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How Antivirus Software Works

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If you have antivirus software installed on your computer (and you should!) you’ll know that it stops viruses from doing damage to your computer. But how does an antivirus know what’s bad and what’s good? Let’s take a peek inside how an antivirus works and how they keep your PC safe.

If you’ve watched your antivirus update, you’ll see a part where it downloads and installs “virus definitions.” These are special rules that tell the antivirus what viruses are making the rounds on the internet. If the antivirus spots one of these programs arrive on the computer, it knows to get rid of it immediately!

You can imagine the antivirus as a saloon owner in the Wild West. Every day, the owner gets a few WANTED posters from the local sheriff, which shows some of the local bandits that have appeared.

When someone enters the saloon, the owner checks the newcomer’s face with all the WANTED posters he has. If they’re not on any of the posters, they’re free to stay; if they are wanted, they get kicked out before they can cause any trouble!

This is how an antivirus keeps known viruses out; but how about changed viruses? The people who create viruses know that an antivirus will spot the program in the wild and will create a rule that blocks it.

To combat this, they make a new version of the virus that’s only slightly different from the one they made. That way, when the antivirus scans it, it doesn’t perfectly match the records that the software has. The creator of the virus hopes this slight difference is enough to fool the antivirus into allowing it.

In our Wild West saloon, this is like the bandits wearing funny hats, eye patches, or fake mustaches to trick the owner into believing they’re a different person from the people on the WANTED posters. Fortunately, the owner can use a little common sense here; if the newcomer looks similar, but not identical to, one of the wanted bandits, they can investigate further to see if they’re really a bad guy.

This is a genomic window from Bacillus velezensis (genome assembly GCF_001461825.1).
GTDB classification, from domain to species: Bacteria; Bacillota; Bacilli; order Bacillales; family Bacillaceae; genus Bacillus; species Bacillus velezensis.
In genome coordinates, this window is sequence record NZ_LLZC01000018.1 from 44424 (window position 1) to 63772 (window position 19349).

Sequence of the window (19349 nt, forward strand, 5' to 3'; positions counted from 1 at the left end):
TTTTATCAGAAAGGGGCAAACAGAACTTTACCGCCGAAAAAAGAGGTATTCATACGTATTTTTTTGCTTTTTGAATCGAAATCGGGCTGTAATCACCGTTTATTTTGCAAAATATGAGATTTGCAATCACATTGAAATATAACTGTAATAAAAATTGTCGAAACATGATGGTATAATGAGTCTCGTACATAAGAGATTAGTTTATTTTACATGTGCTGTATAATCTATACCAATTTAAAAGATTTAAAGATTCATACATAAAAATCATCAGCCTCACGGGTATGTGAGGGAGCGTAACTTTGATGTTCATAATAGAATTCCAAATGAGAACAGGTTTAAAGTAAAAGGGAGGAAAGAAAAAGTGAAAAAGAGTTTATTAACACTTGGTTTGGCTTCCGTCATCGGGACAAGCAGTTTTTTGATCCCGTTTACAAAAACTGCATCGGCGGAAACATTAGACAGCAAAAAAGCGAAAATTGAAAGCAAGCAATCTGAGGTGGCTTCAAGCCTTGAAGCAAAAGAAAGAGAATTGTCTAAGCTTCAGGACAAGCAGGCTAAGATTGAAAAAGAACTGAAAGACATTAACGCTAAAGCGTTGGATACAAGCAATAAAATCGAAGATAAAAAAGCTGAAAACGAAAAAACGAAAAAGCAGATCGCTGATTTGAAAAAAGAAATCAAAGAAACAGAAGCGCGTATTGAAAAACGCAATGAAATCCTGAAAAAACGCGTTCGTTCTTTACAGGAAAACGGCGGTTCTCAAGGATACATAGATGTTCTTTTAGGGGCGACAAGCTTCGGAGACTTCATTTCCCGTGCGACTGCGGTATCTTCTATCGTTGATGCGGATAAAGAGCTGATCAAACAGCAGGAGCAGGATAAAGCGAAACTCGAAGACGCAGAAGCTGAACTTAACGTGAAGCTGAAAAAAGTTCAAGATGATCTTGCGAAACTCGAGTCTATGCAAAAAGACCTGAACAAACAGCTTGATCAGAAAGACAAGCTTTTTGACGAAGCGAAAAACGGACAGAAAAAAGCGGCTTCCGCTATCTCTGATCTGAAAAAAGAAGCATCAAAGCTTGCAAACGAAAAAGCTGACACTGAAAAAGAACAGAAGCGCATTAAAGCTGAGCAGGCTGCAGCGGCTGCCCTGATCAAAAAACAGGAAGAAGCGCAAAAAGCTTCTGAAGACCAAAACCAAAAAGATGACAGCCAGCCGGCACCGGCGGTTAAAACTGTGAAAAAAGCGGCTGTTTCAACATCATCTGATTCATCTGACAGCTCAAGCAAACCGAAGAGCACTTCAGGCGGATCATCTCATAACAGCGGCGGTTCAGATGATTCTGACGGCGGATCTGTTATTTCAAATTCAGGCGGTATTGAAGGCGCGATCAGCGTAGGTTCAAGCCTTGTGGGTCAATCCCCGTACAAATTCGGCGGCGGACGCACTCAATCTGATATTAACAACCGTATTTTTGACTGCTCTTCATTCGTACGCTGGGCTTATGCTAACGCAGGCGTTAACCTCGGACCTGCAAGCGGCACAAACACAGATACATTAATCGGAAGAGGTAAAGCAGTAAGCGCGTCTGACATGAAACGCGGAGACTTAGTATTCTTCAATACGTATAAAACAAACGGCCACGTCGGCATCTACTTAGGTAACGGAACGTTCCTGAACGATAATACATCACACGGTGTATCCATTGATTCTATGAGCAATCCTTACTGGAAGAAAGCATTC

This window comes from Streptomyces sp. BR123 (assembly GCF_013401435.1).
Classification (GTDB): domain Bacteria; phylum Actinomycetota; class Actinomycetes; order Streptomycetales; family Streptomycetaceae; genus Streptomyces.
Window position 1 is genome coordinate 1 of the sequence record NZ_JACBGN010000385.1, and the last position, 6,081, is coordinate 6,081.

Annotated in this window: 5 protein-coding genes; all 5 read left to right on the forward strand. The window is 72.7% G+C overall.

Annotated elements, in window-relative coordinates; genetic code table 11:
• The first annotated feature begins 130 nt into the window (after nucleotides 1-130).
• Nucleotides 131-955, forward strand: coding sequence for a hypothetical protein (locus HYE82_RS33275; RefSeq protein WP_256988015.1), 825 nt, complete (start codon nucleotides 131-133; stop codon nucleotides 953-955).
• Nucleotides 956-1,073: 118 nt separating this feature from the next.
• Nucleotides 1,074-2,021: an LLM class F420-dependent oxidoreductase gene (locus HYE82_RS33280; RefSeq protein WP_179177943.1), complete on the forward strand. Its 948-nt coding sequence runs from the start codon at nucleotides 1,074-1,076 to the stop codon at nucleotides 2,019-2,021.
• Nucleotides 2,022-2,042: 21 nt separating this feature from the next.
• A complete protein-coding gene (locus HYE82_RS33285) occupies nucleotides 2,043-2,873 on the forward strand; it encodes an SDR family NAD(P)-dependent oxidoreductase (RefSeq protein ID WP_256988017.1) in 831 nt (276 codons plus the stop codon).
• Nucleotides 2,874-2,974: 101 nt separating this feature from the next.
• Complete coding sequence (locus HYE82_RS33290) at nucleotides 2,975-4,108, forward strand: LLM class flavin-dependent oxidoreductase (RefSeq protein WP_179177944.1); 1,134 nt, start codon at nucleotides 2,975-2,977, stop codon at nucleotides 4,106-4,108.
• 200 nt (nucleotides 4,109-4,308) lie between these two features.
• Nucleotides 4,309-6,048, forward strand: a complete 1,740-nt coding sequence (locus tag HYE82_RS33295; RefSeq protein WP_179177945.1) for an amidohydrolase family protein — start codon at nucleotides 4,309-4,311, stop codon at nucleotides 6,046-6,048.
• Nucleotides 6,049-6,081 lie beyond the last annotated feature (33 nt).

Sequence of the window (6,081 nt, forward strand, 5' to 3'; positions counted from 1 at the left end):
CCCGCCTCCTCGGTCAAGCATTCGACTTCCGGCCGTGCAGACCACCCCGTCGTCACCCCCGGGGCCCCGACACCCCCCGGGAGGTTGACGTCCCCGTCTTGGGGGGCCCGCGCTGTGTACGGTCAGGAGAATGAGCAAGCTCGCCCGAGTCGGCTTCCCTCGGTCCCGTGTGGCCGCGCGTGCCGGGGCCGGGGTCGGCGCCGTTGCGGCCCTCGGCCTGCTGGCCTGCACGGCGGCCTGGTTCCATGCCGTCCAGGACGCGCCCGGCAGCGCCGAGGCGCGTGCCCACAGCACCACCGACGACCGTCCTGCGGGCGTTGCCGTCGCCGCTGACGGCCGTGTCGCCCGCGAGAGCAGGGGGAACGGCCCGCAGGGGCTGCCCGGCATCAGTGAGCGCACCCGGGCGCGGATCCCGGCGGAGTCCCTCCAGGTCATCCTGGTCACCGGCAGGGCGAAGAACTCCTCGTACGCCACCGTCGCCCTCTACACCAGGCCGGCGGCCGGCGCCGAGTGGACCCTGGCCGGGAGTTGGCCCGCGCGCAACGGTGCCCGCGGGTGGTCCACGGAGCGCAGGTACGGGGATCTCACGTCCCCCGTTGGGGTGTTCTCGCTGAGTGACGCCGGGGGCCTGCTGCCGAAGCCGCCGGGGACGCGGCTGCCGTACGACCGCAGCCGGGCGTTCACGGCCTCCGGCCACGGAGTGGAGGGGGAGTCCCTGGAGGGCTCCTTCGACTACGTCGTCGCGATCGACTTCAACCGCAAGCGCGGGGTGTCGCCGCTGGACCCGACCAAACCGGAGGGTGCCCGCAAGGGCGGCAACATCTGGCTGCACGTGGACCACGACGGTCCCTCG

Antiviruses can also do this. They look at software coming in and compare it to viruses that it already knows. If it shares similarities with an existing virus, the antivirus will stop it from running. This kind of detection has a funny name: it’s called “heuristics” (hew-riss-ticks).

An antivirus can also use heuristics to catch a brand new virus that doesn’t have a definition yet. For example, if a brand new software tries to delete everything on the computer, the antivirus can detect this and stop it, even if it doesn’t have a rule dictating that it should.

This is like our saloon owner keeping an eye out for trouble. They don’t need a WANTED poster to spot someone trying to start a fight or rob someone. They can identify this person as bad and promptly kick them out of the saloon. They can even report the person to the sheriff, so the whole town knows to watch out for that person!

However, an antivirus can’t be too strict with its rules. If it’s a little too forceful, it will identify totally innocent programs as viruses, much to the annoyance of the user. It’s important for the antivirus to be cautious, but not overly so.

The next time you update your antivirus, just imagine all the WANTED posters it’s downloading for you. Who knows; in the future, it may use one of them to save your PC!

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